Just in case you needed one more thing to worry about, a recent article published in the New York Times should have you thinking twice about buying a home in a new subdivision. The article is titled, “Banks Foreclose on Builders With Perfect Records.” The article talks about how banks are starting to do such things as call for extra collateral from builders—even if they have never missed a payment—essentially dooming them to failure. If you have purchased or are planning to purchase a home in a new subdivision that has not yet been completed, this could be horrible news for you.
Builders rely heavily on credit to function, and now that credit is being restricted even for the best borrowers, builders are in serious trouble. According to the New York Times article, already we have seen more than 20,000 builders nationwide go out of business. Before the carnage is finished, the total will likely swell to more than 50,000, according to Ivy Zelman, a housing analyst quoted in the article. That total would represent more than half of all U.S. builders. So why exactly should new home buyers be worried?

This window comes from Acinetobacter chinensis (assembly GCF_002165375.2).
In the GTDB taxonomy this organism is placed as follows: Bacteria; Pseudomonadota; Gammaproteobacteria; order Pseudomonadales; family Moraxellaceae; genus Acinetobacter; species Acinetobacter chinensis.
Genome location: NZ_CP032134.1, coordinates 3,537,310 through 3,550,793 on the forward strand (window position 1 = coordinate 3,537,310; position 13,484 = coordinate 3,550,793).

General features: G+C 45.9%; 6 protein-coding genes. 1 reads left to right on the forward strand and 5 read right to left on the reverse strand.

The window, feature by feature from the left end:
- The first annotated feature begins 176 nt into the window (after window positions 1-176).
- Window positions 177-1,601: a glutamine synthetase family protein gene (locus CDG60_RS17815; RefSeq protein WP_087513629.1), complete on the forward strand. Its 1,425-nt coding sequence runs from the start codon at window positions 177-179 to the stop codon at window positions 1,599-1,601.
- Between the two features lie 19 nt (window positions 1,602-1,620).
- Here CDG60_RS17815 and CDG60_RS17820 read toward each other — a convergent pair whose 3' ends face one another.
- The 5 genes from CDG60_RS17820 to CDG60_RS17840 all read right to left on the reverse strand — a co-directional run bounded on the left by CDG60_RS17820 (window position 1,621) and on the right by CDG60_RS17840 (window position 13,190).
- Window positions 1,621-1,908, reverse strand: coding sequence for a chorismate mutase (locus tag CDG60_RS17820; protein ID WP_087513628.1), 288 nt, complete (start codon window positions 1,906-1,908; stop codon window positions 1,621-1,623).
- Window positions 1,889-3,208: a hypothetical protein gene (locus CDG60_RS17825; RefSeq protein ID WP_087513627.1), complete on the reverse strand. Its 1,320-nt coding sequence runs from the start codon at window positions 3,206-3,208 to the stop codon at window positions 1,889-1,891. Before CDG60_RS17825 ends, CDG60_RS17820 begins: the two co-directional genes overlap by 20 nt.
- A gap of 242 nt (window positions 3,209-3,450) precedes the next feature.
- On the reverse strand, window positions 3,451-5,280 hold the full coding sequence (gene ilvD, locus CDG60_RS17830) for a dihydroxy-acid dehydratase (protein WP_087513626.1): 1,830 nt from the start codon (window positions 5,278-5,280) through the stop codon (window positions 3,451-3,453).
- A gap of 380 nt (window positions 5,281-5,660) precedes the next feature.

When you purchase a home in a new subdivision, part of the purchase price is based on community features and factors. The subdivision might have a nice park for the kids, or just great, overall family appeal. These are things that sell people on wanting to move into that particular neighborhood. The problem in new subdivisions is that typically people buy homes before the community is finished. If the builder were to go out of business, it is possible that the community might not be finished for a long time, if ever. Not only is it possible that early homebuyers might not ever see the clubhouse that they were promised, or that neighborhood park, but they may also be forced to look at partially built, rotting homes for a few years. In case you didn’t connect the dots already, that means that resell values of existing homes in those communities are likely to plummet.
The worst part about this is that these buyers could be completely blindsided. It doesn’t even matter if they went so far as to make sure that the builder looked financially sound and was current on payments to the bank. The banks are so scared about the collapsing real estate market—especially in the sun belt region—that they are prematurely foreclosing on these builders right now. If the banks are prepared to go to these dramatic lengths, regardless of payment history, who knows what they will do next? It seems that as a homebuyer, you can only protect yourself by paying for nothing but what you see. Don’t bother looking at the master plan with the salesperson. Just walk outside, look around and ask yourself whether this house is worth its price, even if nothing else gets finished. If it isn’t: Move on.